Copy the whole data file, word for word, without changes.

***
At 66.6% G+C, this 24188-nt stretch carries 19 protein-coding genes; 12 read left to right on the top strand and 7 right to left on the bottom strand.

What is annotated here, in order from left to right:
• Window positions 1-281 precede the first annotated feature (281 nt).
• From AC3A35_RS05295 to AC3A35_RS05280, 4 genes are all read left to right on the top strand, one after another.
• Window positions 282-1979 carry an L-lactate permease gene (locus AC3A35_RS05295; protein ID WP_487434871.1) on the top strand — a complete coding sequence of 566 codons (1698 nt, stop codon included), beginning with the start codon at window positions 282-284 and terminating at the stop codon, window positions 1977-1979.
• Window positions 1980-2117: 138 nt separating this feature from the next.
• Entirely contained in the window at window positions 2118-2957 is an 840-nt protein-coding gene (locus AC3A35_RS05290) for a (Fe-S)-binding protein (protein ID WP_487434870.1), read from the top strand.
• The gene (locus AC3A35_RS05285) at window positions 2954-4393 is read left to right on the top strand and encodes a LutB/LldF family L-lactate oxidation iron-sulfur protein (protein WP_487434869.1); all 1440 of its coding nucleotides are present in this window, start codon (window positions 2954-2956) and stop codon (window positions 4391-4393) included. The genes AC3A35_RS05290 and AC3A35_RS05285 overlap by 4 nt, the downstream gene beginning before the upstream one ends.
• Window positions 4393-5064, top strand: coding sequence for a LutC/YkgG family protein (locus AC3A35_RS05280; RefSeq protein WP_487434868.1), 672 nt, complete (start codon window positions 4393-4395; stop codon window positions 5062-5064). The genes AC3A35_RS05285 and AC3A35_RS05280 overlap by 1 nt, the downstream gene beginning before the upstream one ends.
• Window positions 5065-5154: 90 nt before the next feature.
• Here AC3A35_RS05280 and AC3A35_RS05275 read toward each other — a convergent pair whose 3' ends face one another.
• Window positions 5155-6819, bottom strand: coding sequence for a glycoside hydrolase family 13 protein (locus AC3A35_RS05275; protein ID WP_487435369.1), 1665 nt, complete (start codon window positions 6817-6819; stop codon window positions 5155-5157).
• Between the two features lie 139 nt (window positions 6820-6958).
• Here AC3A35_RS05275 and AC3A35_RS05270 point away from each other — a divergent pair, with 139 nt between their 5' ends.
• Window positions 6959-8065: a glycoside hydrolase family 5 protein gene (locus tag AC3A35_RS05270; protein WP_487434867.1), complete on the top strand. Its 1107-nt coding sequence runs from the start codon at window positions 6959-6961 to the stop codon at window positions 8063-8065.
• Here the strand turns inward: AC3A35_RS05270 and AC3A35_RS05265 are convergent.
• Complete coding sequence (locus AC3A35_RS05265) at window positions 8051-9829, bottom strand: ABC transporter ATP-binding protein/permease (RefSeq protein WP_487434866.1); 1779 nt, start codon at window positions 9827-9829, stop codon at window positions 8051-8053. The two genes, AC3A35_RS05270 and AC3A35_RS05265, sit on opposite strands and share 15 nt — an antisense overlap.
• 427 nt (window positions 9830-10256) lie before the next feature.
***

At 66.6% G+C, this 24188-nt stretch carries 19 protein-coding genes; 12 read left to right on the top strand and 7 right to left on the bottom strand.

What is annotated here, in order from left to right:
• Window positions 1-281 precede the first annotated feature (281 nt).
• From AC3A35_RS05295 to AC3A35_RS05280, 4 genes are all read left to right on the top strand, one after another.
• Window positions 282-1979 carry an L-lactate permease gene (locus AC3A35_RS05295; protein ID WP_487434871.1) on the top strand — a complete coding sequence of 566 codons (1698 nt, stop codon included), beginning with the start codon at window positions 282-284 and terminating at the stop codon, window positions 1977-1979.
• Window positions 1980-2117: 138 nt separating this feature from the next.
• Entirely contained in the window at window positions 2118-2957 is an 840-nt protein-coding gene (locus AC3A35_RS05290) for a (Fe-S)-binding protein (protein ID WP_487434870.1), read from the top strand.
• The gene (locus AC3A35_RS05285) at window positions 2954-4393 is read left to right on the top strand and encodes a LutB/LldF family L-lactate oxidation iron-sulfur protein (protein WP_487434869.1); all 1440 of its coding nucleotides are present in this window, start codon (window positions 2954-2956) and stop codon (window positions 4391-4393) included. The genes AC3A35_RS05290 and AC3A35_RS05285 overlap by 4 nt, the downstream gene beginning before the upstream one ends.
• Window positions 4393-5064, top strand: coding sequence for a LutC/YkgG family protein (locus AC3A35_RS05280; RefSeq protein WP_487434868.1), 672 nt, complete (start codon window positions 4393-4395; stop codon window positions 5062-5064). The genes AC3A35_RS05285 and AC3A35_RS05280 overlap by 1 nt, the downstream gene beginning before the upstream one ends.
• Window positions 5065-5154: 90 nt before the next feature.
• Here AC3A35_RS05280 and AC3A35_RS05275 read toward each other — a convergent pair whose 3' ends face one another.
• Window positions 5155-6819, bottom strand: coding sequence for a glycoside hydrolase family 13 protein (locus AC3A35_RS05275; protein ID WP_487435369.1), 1665 nt, complete (start codon window positions 6817-6819; stop codon window positions 5155-5157).
• Between the two features lie 139 nt (window positions 6820-6958).
• Here AC3A35_RS05275 and AC3A35_RS05270 point away from each other — a divergent pair, with 139 nt between their 5' ends.
• Window positions 6959-8065: a glycoside hydrolase family 5 protein gene (locus tag AC3A35_RS05270; protein WP_487434867.1), complete on the top strand. Its 1107-nt coding sequence runs from the start codon at window positions 6959-6961 to the stop codon at window positions 8063-8065.
• Here the strand turns inward: AC3A35_RS05270 and AC3A35_RS05265 are convergent.
• Complete coding sequence (locus AC3A35_RS05265) at window positions 8051-9829, bottom strand: ABC transporter ATP-binding protein/permease (RefSeq protein WP_487434866.1); 1779 nt, start codon at window positions 9827-9829, stop codon at window positions 8051-8053. The two genes, AC3A35_RS05270 and AC3A35_RS05265, sit on opposite strands and share 15 nt — an antisense overlap.
• 427 nt (window positions 9830-10256) lie before the next feature.